He looked up. Almost shocked. "You mean...?!"
She shook her head. "No, nothing like a lost love." She sighed. He watched her intently. "Itīs just that... well, I asked myself that very same question: is this all I want out of life? At the time I was the rising star at the Academic Hospital in Munich. Work, work, work, long hours, no private life... With my colleagues as the closest thing to friends. And then I mean at most the kind of friendship I have here with Johnno or Geoffrey or Kate. You are quite a bit more than that." She smiled. And for the first time that afternoon he smiled back at her, making her heart glow. "I thought just like you: īWhat if I would die tomorrow, and all I had ever known was hospital-life?ī So to everyoneīs astonishment I quit my job and went to work in a small townīs hospital in Garmisch. But when it came to the point, my life hardly changed from that move. So I started looking for something really different. And thatīs how I ended up with the Flying Doctors."
He chuckled. And staring out over the water, he said: "Iīm glad you did."
It wasnīt until the sunset behind them started colouring the sea orange before they realized that they had wandered off pretty far, and that it might be a good idea to get back to the town again. They stepped out briskly in the orangefading light.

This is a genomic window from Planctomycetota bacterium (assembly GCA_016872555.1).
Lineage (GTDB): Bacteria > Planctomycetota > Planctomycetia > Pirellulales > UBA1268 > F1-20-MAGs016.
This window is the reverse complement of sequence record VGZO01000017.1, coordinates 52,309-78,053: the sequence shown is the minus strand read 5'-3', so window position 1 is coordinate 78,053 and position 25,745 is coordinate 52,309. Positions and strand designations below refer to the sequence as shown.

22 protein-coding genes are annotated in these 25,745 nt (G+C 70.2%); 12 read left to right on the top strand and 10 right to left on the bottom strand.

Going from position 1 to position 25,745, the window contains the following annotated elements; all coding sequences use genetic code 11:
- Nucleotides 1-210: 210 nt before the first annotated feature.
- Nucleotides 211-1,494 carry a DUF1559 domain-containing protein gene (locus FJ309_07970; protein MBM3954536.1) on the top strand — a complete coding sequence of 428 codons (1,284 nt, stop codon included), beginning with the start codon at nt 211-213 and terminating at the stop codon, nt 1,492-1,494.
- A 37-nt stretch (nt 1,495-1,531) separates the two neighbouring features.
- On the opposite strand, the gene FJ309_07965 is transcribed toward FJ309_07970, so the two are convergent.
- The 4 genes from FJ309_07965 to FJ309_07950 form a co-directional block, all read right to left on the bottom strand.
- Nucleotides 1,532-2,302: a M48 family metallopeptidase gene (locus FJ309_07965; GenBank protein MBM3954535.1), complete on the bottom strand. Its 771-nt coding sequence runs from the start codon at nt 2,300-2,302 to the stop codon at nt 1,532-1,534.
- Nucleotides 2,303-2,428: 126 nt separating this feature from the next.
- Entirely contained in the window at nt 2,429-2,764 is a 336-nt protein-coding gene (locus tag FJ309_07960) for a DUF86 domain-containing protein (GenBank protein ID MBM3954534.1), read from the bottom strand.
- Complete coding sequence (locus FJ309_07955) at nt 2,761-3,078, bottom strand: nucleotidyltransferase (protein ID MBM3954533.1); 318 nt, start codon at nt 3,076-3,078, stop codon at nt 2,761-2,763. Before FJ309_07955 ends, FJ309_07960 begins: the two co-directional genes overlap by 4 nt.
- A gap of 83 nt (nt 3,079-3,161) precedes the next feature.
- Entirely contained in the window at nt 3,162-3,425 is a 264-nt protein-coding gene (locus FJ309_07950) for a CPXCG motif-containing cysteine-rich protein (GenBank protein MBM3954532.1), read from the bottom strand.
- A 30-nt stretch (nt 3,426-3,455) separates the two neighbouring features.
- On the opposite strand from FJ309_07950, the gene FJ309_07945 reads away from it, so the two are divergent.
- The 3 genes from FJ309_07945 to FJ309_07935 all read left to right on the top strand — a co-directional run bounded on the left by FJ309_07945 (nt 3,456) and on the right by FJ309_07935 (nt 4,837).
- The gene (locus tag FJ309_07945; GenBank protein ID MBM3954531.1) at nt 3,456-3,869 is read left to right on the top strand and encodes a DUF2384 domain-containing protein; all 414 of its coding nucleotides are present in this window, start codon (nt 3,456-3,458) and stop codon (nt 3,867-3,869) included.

"Would you like to come and play with the dolphins tomorrow?" he asked eagerly. "That is... do you know how to swim?"
Magda snorted indignantly. "īDo you know how to swim...ī What do you think?! Of course I can swim!"
He shrugged apologetically. "Youīd be surprised how many people canīt."
"Iīd just have to go and get a bathing suit. I hadnīt exactly expected Iīd need one when I went out looking for you."
He grinned. "More than enough shops around to get one, Iīd say. And then Iīll introduce you to my dolphin-matey Andrea."
This time it was Magdaīs turn to grin. A funny remark was on her lips, but she was too aware of the fact that words like that might hurt her refound friend terribly, so she restricted herself to the question: "What do you do together?"